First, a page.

Carla Burke wrote: political, & land rights issues are the primary reasons we opted to move south, instead of laterally. Colorado has a very complicated, ugly (imho) web of land, water, and mineral rights, that we found prohibitive,"
I get it! Almost didn't move to Colorado 12+ years ago because of the water rights stuff. Was easier to get water living in the desert then living in CO...lol! Glad you found the best of both!
I'd never thought I'd say this phrase my mom use to use, but in this case, it might be our reasoning - " Better the devil you know vs the devil you don't know.
Having built up community and connections here is a major reason to stay. We've both moved dozens of times and or traveled for work, so we're hoping whereever it is our next move is our forever-move or at least the last move before hospice, assisted living, etc ;)
Carla, thanks for the BOTH reminder! A great mindset reset! And in some ways we already have that; since except for the COVID change-to- plans CA is a place we visit several times a year and have friends and family.
John F Dean wrote:Indeed, there are many other points for consideration. I started in MN and got out after 4 years due to a multitude of factors. The wrong neighbors can be a major factor. The ability to get employment is another.
S Bengi wrote:Is it possible to have both?
Can you get a 2 family house with say 1-2 acres of land. That you rent out 1 floor and slowly fix up the other maybe use it as a garage/studio/airbnb/family to crash at.
And then you continue building where you love on all 40acres (or however much land you want).
Robin Katz wrote:Andy,
When my husband and I moved from the suburbs of Denver, I spent a fair amount of time getting information on potential places in Colorado, Washington, Idaho and Montana with the intention of living the rest of our lives there. Being a retired engineer, of course I made up a spreadsheet to document the information, but what I included were the following:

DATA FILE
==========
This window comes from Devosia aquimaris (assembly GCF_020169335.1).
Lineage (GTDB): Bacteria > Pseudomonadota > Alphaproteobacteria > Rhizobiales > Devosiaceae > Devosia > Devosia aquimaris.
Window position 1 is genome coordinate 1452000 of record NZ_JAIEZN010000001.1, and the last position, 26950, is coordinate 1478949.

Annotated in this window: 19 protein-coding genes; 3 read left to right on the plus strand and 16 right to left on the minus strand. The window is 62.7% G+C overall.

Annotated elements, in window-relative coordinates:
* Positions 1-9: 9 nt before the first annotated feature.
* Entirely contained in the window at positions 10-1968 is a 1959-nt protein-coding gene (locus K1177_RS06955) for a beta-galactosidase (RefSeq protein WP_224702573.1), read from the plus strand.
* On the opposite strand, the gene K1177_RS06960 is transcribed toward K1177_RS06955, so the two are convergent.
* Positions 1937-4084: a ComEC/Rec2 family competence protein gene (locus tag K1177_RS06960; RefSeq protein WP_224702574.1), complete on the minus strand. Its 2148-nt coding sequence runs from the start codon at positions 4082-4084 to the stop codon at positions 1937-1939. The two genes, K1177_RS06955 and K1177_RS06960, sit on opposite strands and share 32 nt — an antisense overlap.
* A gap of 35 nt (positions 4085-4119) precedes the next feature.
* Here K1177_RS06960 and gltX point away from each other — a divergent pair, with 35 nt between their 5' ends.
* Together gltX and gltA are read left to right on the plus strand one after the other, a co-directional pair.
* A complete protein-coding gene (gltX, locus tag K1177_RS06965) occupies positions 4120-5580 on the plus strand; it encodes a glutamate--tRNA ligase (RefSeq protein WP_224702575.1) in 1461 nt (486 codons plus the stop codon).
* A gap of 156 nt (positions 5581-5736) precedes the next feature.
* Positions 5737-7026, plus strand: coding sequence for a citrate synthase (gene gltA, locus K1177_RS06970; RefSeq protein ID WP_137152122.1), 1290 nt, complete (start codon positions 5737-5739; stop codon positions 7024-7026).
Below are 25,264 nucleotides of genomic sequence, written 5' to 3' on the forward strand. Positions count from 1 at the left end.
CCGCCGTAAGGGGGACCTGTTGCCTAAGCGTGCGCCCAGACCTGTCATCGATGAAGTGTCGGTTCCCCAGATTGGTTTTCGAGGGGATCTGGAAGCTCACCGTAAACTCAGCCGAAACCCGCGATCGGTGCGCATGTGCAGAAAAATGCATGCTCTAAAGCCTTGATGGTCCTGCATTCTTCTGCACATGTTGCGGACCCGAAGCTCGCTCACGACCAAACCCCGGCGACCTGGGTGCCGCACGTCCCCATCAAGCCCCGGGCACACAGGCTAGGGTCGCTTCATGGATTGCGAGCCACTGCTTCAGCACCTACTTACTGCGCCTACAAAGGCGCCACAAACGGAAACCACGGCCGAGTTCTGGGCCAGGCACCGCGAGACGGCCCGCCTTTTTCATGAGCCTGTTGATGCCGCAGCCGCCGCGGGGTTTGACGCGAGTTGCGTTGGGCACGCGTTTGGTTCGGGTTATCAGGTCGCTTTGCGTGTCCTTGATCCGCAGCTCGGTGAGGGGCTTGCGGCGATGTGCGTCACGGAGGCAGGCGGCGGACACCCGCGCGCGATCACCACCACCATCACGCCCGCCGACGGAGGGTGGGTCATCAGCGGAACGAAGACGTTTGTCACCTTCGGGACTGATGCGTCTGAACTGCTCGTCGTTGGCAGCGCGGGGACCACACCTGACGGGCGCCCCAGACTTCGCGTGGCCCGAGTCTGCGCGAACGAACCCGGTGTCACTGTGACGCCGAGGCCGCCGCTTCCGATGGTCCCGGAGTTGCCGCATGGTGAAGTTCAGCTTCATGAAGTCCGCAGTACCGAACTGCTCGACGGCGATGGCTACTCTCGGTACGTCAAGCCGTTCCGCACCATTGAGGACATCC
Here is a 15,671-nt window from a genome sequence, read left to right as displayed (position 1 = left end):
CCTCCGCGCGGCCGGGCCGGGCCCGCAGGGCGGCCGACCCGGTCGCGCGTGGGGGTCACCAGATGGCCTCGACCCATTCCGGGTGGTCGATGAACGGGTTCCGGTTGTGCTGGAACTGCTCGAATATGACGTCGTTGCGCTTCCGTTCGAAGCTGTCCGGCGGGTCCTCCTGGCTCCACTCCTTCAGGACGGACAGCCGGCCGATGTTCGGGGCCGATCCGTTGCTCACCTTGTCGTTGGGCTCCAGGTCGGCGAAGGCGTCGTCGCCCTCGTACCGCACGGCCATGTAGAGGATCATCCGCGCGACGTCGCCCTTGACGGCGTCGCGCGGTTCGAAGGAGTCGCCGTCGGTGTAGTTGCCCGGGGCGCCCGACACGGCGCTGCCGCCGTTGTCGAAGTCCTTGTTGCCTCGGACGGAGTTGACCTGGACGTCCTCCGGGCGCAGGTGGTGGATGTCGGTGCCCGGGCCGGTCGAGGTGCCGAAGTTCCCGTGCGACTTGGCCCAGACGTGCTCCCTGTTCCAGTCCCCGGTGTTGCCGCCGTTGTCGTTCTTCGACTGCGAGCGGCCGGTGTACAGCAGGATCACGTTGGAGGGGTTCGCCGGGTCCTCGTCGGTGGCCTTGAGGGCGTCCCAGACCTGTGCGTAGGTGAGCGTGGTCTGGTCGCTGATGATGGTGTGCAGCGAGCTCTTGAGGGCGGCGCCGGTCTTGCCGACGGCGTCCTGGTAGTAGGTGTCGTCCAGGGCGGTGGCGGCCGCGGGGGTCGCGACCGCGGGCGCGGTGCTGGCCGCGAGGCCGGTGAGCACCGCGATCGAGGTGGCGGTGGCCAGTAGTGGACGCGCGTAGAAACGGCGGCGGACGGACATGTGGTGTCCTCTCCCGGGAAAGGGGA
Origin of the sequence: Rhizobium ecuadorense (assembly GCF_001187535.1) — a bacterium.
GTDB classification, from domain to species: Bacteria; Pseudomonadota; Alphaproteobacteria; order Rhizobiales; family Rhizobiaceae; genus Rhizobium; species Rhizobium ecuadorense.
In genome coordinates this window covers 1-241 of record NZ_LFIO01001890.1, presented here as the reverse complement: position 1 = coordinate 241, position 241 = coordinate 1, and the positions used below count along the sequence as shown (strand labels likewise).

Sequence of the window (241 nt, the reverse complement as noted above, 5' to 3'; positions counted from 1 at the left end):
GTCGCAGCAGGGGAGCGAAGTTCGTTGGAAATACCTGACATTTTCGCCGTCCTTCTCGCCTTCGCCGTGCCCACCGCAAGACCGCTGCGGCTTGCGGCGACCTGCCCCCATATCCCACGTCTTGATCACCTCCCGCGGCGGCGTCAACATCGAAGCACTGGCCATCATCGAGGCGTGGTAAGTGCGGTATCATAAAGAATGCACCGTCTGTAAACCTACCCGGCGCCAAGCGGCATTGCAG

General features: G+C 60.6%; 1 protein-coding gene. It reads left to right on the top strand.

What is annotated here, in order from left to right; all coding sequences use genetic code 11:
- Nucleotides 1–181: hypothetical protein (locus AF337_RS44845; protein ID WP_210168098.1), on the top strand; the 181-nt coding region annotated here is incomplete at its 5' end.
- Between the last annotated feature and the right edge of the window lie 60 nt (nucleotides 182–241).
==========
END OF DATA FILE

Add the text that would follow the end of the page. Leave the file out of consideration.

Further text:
1. Water source and any issues relating to this - some places in Colorado limit the amount of water you can use
11. Tax/retirement friendly - states have very different taxation laws regarding retirement income
12. HOA - this was the absolute deal breaker for us, and a lot of acreage properties were part of HOAs in Colorado. We moved out of state.
13. Property/road access
S Bengi wrote:HOA are liable to change once a majority votes in new rules and customs.
Andy John wrote:Hello Permies,
I'd love your insights on choosing a location to start a permaculture lifestyle at over 50 years old.
My question to you is - how much does where you LOVE (and know) V.S. what might make better climate sense
Yet now we are both 50+, and when I think about wanting to spend the rest of my life on our property I worry a bit if the altitude and winter access, although thrilling now, how much to factor in the next 20-30 years. I'm not thinking Flordia or anything, but choosing land 50 miles away in zone 6-7 as opposed to 4a/b.
I'm inclined ( stubborn-minded?) to go with what I love, and know, now and to heck with the future unknowns...
Robin Katz wrote:Bryant,
ered after everything else since it will likely just muddle the process. All you can really do is look at the current trends and extrapolate a bit forward.
On a different note, although the spreadsheet and all of those factors helped tremendously when it came down to choosing an area in the country to focus our search, it was our gut/heart reaction that decided which property to purchase. The land spoke to us of it's need that we knew we could fulfill. As we were walking the property, waiting for the realtor to show up and unlock the house, we made our decision and my husband said "we don't need to see the house." We did look at the house, and did all of our due diligence on purchasing, but the decision had been made during our walk.